Opposites attract, but can they last? Alia Shawkat explores that question in the romantic drama Duck Butter, which she stars in (and for which she won the Best Actress award at the Tribeca Film Festival; you should check out Kristy’s Tribeca coverage here) and co-wrote with director Miguel Arteta (of Youth in Revolt). Shot over the course of 24 hours, the film is an engaging look at an off-handed suggestion between two lovers early in their affection for each other: Could they spend 24 hours together?
The film begins with Naima (Shawkat), an actress excited to book a job on a Duplass brothers film. But she’s so in her own head, so overly critical of what others are doing and so unable to go with the flow, that she alienates fellow actors Kumail Nanjiani (a guest judge with his wife Emily Gordon on this week’s RuPaul’s Drag Race!) and Lindsay Burdge. Naima is weirdly attached to using onion rings as a prop in the scene; she keeps ignoring advice from Mark and Jay Duplass; and it’s clear that her interiority is a deterrant to most people.
But that somewhat unknowable quality of Naima’s — what is she really thinking? — is what piques the interest of Sergio (Laia Costa), who seems free and open in every way Naima isn’t. At a club later that night, she gets onstage and sings with no shame; she kisses random women in the crowd during her performance; she approaches Naima and asks her to dance; she invites her back to her home. Flushed from their first orgasms together, Naima suggests something totally out of character for her: “We should do this for 24 hours straight.”
That doesn’t seem so difficult; a day can sometimes fly by. But staying awake, being honest with each other, and having sex every hour is simultaneously intoxicating and terrifying. Naima is being forced to reveal parts of herself that she normally keeps hidden — her true opinions on parenthood, on her mother, on other people, on the environment. In contrast, Sergio urges Naima to be more upfront about what she wants — coaching her through sending an angry email, asking her direct questions about her childhood and her parents — but a visitor from Sergio’s life outside of her burgeoning relationship with Naima raises questions about whether the reckless confidence Sergio shows is its own kind of charade.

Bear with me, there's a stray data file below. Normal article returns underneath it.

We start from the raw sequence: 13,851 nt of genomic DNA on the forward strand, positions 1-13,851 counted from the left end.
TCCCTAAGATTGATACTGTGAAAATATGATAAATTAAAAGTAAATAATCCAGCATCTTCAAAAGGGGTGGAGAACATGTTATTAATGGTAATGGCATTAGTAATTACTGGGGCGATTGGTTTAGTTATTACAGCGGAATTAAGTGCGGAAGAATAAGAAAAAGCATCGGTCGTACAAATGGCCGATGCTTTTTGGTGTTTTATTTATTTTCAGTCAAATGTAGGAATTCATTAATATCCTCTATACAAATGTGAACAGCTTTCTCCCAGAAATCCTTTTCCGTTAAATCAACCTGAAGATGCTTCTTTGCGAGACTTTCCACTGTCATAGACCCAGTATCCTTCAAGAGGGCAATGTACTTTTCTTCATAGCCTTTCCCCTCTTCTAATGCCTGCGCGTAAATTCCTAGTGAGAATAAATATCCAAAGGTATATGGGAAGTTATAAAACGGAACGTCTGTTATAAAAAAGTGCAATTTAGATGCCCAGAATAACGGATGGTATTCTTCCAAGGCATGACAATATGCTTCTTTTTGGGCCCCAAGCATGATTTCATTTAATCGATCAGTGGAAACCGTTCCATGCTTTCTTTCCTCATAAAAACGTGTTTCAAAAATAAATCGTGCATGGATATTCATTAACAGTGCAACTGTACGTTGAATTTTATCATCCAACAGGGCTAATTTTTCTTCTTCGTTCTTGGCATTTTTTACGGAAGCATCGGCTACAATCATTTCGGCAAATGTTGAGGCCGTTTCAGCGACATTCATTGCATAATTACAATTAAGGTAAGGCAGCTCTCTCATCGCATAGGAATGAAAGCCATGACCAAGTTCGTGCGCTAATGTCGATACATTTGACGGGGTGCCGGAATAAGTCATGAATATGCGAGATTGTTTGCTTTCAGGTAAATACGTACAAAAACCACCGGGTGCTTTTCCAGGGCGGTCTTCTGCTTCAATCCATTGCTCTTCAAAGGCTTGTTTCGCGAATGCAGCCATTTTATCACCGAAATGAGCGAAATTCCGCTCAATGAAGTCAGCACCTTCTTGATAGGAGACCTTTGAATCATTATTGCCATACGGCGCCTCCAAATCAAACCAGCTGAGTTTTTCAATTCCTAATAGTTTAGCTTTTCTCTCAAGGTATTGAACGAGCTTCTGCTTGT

Arteta shot the film in 24 hours, and the choice absolutely pays off; following Shawkat and Costa as they legitimately spend a day together adds freshness and rawness to their connection, which moves through stages of affection and resentment. Yet the film doesn’t feel voyeuristic; the performances are so natural — and Shawkat’s in particular is so nuanced and so emotive — that the movie feels more like spending a weekend with friends.
But that’s not to suggest the movie doesn’t get uncomfortable — it does, and that is integral to its magnetism and its strength. The intimacy the film is demanding of its characters it asks of its audience, too, and as you get drawn into whatever is happening between Naima and Sergio, you’ll feel involved in the push-pull of their dynamic. Maybe you’ll relate to one woman’s persistent self-doubt or the other’s wild optimism; maybe you’ll sympathize with both of their stories about unsavory sexual interactions with manipulative men (maybe Naima’s tale draws from Shawkat’s own life?); maybe you’ll see some of yourself in their fractured relationships with their mothers. Both actresses are so fantastically good that they sell all of Duck Butter, from the compressed timeline to the sexual dynamism to the identity transformations.
What a feat for Shawkat in particular — her myriad creative strengths are exemplified here, and I’m so excited for whatever she does next.